The U.S. Environmental Protection Agency in Atlanta reported Thursday that monitoring data shows that areas of Watts Bar Reservoir affected by the 2008 ash spill in Kingston have returned to “pre-spill” conditions.
The ash spill occurred at the Tennessee Valley Authority Kingston Fossil Plant. It released 5.4 million cubic yards of coal ash on December 22, 2008.
Environmental data collected from 2009-2015 shows the fish community, benthic macroinvertebrates (bugs), sediment quality, and tree swallow colonies have recovered to baseline conditions that existed before the spill, the EPA said.
The cleanup was accomplished in three phases under the federal Comprehensive Environmental Response, Compensation and Liability Act, or CERCLA, commonly known as Superfund.
The first phase of the cleanup involved the removal of 3.5 million cubic yards of ash from the Emory River to alleviate flooding concerns and to mitigate further transport downstream. Coal ash removed from the river was de-watered and transported by rail for disposal at an approved landfill in Perry County, Alabama.
The remaining ash in the Swan Pond Embayment of Watts Bar Reservoir was removed in Phase 2 of the cleanup. The coal ash removed during this phase was placed in a re-engineered disposal cell on TVA property that was designed to withstand earthquake forces and then closed and capped in place.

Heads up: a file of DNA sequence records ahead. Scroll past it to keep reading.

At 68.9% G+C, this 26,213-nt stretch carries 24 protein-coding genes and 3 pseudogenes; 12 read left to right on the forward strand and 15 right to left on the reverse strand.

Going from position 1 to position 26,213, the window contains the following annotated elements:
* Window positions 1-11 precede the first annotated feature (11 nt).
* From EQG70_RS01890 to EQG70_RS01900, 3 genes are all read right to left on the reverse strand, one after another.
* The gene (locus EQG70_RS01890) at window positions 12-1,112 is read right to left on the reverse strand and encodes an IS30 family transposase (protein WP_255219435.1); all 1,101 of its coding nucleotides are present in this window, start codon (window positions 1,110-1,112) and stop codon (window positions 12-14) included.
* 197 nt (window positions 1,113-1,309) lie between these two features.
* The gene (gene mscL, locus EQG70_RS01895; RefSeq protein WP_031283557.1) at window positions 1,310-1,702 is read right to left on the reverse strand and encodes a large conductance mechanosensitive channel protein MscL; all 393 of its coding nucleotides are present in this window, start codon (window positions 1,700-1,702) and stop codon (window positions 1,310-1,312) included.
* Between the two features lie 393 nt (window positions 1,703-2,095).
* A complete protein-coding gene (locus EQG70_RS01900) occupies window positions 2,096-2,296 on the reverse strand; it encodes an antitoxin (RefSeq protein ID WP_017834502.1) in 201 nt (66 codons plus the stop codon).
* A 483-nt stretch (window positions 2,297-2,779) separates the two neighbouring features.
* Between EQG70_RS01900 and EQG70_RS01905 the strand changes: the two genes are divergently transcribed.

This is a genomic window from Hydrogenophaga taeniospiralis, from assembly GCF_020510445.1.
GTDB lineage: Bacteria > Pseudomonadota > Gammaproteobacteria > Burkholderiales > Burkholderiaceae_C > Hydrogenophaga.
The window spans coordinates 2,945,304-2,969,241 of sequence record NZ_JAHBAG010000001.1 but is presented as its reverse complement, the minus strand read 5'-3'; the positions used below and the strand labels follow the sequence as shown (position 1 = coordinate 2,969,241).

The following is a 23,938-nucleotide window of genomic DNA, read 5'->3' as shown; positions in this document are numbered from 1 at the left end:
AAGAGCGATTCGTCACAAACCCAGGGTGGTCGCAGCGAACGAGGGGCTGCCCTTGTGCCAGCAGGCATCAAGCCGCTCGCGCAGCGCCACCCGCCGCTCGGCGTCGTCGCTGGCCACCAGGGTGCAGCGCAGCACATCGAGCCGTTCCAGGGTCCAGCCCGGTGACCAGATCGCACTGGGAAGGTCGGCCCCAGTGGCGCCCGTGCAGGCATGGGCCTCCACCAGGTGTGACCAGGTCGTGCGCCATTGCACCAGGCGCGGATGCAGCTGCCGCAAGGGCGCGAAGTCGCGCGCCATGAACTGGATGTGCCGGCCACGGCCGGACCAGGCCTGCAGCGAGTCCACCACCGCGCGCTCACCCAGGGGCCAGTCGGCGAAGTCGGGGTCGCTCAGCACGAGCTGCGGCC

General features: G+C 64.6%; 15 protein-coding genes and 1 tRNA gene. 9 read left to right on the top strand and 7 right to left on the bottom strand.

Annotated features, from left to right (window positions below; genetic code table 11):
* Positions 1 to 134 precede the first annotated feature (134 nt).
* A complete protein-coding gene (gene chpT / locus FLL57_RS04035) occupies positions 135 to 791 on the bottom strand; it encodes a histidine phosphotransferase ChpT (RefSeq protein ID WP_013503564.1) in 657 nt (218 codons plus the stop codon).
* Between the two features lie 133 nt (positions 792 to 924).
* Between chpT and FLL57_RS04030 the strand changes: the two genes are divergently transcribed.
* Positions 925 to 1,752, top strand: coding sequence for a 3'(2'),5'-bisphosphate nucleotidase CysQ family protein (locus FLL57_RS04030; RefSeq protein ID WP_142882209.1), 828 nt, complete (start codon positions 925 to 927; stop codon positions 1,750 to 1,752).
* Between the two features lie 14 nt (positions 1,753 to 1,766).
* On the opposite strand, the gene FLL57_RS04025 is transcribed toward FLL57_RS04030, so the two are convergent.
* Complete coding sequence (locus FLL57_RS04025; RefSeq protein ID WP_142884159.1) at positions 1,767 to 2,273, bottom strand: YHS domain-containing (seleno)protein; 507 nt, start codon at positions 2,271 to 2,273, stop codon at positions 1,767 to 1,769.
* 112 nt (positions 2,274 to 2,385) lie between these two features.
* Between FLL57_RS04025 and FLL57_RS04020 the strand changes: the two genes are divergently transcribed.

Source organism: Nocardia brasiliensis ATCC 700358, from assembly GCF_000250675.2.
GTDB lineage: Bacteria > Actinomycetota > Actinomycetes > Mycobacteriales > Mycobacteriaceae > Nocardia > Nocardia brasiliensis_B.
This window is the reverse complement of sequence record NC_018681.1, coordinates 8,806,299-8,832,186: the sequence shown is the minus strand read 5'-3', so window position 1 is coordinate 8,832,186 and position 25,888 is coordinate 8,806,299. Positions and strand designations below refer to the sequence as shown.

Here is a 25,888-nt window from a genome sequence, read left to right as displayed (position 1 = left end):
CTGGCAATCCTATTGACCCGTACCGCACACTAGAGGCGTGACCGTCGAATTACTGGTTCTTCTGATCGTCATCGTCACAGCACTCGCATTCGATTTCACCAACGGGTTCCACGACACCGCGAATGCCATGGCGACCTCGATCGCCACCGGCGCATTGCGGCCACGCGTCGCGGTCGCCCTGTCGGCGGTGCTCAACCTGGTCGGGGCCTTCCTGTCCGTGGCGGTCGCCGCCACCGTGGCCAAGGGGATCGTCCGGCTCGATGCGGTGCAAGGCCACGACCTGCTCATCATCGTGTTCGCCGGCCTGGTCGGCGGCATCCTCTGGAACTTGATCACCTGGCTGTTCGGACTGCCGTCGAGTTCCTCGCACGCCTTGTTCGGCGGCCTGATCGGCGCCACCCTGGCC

The third and final phase consisted of a comprehensive human health and ecological risk assessment of the estimated 500,000 cubic yards of residual ash that was not removed from the Emory and Clinch Rivers during Phase 1 dredging work.
The entire cleanup was completed over a six-year period from 2009-2015, at an estimated cost of $1.134 billion.
In November 2012, a Monitored Natural Recovery, or MNR, plan for the river system was recommended by TVA and approved by EPA and the Tennessee Department of Environment and Conservation, or TDEC. The approved approach relies on natural processes such as mixing, scouring and redeposition, and sedimentation (burial) to reduce the relatively low ecological risks posed by the residual ash and any input from groundwater from the closed and capped in place coal ash, the EPA said.
“MNR proved to be effective in five years, versus the 10- to 15-year time frame predicted by sediment fate and transport modeling,” the EPA said. “Annual monitoring of the river system will continue for up to 30 years to confirm that risks associated with the residual ash remain low and that ash-related concentrations of metals continue to decline with time. Groundwater monitoring and maintenance of the ash disposal cell on-site will also be conducted over the long term in compliance with permit requirements.”
TVA spokesperson Scott Brooks said the public utility finished the effort in the fall of 2015, but the news announced Thursday shows that, despite the presence of coal ash remaining in the Emory River, the ecosystem is not being harmed.
“And certainly there is no, and never was, any impact to drinking water sources in the area,” Brooks said. “TVA is keeping its commitment and continues to invest billions of dollars in the safe storage and handling of coal ash and other coal combustion products.”
TVA has posted the complete Kingston Coal Ash Recovery Project report on its website here.
More information will be added as it becomes available.
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